Biplane Reconnaissance Aircraft
Only seeing a short stint on the frontlines, the B.II stayed on through the entire war as a trainer aircraft.
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The Albatros B.II was a reconnaissance biplane used in the early years of the First World War, particularly on the German side. The product of design of one Ernst Heinkel, a name that would appear on a variety of aircraft types in the Second World War as well, the system was a respected aircraft platform. Though phased out after several months in the reconnaissance role (such was the case with aircraft designs in the First World War), the B.II would live on throughout the war and even some years later as a trainer elsewhere. The B.II would also be the one aircraft to solidify Albatros Flugzeugwerke in Germany as a prominent brand in the industry.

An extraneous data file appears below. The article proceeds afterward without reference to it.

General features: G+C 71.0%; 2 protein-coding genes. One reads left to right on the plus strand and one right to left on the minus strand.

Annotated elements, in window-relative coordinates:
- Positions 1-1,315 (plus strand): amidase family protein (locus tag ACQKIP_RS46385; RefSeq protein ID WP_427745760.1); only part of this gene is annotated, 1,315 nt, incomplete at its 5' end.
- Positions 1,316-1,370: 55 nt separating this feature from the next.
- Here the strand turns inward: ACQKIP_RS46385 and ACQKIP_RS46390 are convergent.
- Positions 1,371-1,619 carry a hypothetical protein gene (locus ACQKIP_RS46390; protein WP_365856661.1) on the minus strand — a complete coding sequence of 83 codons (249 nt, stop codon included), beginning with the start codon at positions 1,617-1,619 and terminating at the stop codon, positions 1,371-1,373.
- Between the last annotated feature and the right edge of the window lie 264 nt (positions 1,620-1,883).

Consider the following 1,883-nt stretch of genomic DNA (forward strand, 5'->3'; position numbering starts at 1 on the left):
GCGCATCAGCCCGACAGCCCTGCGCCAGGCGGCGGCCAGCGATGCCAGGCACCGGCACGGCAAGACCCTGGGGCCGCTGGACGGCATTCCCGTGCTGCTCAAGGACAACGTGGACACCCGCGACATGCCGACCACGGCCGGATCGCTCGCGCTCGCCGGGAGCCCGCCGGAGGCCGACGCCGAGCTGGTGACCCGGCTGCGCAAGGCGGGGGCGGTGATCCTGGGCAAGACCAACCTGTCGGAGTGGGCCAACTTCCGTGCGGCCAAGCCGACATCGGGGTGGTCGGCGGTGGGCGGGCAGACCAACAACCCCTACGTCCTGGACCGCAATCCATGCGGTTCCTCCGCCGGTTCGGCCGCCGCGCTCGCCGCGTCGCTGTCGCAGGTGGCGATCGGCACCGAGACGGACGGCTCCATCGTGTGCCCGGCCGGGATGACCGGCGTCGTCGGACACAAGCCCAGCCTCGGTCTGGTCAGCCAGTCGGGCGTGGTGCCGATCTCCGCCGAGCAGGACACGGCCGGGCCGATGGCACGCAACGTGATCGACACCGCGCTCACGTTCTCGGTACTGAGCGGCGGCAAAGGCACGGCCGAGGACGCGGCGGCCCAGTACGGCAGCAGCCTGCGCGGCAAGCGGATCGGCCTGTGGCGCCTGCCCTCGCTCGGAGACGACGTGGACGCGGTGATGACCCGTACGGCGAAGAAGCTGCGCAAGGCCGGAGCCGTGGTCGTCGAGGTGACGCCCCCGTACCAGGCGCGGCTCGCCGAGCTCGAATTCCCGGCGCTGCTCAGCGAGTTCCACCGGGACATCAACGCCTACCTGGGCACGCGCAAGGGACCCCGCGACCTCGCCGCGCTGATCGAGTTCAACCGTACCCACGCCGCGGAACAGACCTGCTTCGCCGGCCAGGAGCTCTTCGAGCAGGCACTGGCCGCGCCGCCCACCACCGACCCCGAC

The Albatros B.II was of a standard biplane design, with a twin-bladed propelled and engine mounted at front, followed by the upper and lower wing elements. The fuselage was slim and square, allowing for two crewmembers. The aircraft was not armed, however, and served as a true reconnaissance platform for the German Air Force.
In the beginning of its service tour, the B.II was able to attain altitudes of nearly 15,000 feet, garnering some attention as a result. The system would later be fielded in quantity throughout 1914, though it was already outclassed and being replaced as soon as 1915. Though its days as a frontline reconnaissance platform were over, the aircraft played a role in the training of countless German pilots till the closing months of the war.